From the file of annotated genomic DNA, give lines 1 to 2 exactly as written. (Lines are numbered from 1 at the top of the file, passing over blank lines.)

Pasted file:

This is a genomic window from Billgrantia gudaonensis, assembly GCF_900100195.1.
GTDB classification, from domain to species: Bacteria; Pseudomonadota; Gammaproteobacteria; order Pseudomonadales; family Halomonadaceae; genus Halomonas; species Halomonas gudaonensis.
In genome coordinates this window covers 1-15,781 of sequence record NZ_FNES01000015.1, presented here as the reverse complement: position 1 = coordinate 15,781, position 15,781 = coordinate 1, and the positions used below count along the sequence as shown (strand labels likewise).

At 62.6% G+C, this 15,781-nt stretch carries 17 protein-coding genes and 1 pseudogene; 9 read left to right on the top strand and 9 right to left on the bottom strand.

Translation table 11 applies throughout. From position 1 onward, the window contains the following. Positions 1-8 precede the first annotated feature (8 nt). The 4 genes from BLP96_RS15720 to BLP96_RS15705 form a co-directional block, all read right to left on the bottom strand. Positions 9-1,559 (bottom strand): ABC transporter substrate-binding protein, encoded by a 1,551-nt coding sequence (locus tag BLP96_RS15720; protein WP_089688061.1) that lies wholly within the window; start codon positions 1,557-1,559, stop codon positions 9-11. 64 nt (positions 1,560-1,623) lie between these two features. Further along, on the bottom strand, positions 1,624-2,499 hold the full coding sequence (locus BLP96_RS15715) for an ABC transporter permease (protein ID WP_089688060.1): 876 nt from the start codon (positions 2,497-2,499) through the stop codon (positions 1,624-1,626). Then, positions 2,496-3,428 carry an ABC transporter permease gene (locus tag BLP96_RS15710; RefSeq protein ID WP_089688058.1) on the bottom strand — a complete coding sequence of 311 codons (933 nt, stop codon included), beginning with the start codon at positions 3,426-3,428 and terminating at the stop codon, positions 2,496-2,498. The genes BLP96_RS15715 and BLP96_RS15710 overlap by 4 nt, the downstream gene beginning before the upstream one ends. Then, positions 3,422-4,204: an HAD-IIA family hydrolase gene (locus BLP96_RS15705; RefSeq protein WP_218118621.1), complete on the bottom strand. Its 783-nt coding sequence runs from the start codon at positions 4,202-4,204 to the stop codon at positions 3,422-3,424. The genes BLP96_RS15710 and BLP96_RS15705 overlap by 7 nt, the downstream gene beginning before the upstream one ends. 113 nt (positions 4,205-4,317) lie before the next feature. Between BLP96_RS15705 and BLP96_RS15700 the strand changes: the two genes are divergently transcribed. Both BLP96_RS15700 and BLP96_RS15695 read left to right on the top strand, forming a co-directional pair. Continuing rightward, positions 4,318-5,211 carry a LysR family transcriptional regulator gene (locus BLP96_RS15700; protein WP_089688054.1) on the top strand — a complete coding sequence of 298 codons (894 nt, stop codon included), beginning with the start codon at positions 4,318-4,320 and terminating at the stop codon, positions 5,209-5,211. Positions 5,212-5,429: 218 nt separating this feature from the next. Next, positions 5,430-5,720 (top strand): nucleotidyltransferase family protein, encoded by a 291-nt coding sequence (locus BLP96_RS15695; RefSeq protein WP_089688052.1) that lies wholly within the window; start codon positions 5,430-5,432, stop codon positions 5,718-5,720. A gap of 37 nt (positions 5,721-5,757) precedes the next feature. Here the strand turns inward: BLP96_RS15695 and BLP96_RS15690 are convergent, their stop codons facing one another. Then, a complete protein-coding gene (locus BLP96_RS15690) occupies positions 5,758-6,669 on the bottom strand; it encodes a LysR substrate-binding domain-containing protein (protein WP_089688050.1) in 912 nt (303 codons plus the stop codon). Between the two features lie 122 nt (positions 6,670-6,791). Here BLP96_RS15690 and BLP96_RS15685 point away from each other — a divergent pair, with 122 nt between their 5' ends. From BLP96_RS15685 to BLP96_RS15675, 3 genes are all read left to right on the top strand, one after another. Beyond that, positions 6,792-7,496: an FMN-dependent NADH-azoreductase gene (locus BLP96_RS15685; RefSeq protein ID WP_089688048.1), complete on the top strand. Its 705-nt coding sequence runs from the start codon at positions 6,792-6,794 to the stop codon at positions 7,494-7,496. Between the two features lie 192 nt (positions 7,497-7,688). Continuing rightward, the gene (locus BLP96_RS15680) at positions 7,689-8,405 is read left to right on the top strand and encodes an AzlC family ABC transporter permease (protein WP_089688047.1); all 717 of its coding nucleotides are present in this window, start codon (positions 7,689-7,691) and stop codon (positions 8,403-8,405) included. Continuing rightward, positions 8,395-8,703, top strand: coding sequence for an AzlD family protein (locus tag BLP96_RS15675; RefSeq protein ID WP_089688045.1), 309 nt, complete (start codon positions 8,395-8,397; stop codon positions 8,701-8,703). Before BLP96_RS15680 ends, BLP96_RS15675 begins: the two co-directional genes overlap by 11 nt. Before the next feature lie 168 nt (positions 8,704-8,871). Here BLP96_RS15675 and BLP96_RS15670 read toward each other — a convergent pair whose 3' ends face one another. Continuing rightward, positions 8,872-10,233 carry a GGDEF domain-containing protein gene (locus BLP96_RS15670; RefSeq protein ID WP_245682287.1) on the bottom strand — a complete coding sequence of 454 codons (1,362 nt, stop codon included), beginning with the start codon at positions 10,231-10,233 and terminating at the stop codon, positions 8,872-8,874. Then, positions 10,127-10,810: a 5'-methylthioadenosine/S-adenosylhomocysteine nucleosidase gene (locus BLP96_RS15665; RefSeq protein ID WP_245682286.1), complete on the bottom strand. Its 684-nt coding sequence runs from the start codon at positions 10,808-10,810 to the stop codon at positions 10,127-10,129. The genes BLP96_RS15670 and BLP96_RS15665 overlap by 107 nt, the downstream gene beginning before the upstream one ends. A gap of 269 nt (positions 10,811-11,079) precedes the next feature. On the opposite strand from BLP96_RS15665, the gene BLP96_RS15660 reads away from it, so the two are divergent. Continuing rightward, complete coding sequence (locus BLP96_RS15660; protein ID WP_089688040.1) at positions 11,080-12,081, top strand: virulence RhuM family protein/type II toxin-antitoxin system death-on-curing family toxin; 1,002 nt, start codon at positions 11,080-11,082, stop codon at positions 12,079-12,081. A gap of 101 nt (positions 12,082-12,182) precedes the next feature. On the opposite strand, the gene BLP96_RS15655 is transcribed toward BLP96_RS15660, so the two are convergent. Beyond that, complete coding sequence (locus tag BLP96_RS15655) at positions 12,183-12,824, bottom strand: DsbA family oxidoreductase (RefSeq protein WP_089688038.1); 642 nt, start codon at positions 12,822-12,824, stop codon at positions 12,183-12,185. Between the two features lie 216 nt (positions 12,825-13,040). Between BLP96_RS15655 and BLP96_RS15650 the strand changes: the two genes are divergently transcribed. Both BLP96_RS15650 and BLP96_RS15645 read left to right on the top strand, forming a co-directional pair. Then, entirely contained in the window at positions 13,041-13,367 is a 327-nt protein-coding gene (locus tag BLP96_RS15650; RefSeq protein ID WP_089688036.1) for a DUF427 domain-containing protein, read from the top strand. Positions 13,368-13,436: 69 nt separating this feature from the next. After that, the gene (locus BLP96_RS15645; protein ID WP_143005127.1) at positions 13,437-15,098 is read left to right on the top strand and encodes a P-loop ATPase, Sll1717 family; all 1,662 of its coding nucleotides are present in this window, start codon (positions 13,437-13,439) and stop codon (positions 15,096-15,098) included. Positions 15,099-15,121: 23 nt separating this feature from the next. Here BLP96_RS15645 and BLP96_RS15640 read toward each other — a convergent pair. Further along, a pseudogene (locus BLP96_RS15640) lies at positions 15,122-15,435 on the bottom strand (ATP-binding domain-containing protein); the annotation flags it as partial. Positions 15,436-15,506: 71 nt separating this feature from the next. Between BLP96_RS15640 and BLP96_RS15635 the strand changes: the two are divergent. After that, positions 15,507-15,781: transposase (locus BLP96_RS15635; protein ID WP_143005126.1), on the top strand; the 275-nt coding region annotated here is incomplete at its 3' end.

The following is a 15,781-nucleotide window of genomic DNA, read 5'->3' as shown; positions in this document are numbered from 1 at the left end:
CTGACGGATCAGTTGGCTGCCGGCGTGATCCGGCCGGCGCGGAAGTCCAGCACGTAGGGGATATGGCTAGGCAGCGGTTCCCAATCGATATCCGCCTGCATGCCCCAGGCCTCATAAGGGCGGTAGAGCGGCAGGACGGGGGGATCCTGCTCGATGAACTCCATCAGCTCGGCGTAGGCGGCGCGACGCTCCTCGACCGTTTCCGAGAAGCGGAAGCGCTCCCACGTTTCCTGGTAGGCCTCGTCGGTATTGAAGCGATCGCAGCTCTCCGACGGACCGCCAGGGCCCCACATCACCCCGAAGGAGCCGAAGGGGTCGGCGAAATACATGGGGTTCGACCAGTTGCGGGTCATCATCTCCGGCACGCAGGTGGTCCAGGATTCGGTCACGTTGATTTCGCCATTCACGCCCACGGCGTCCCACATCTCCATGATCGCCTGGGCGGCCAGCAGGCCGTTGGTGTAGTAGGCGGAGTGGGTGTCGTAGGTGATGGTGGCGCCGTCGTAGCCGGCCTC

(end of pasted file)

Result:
This is a genomic window from Billgrantia gudaonensis, assembly GCF_900100195.1.
GTDB classification, from domain to species: Bacteria; Pseudomonadota; Gammaproteobacteria; order Pseudomonadales; family Halomonadaceae; genus Halomonas; species Halomonas gudaonensis.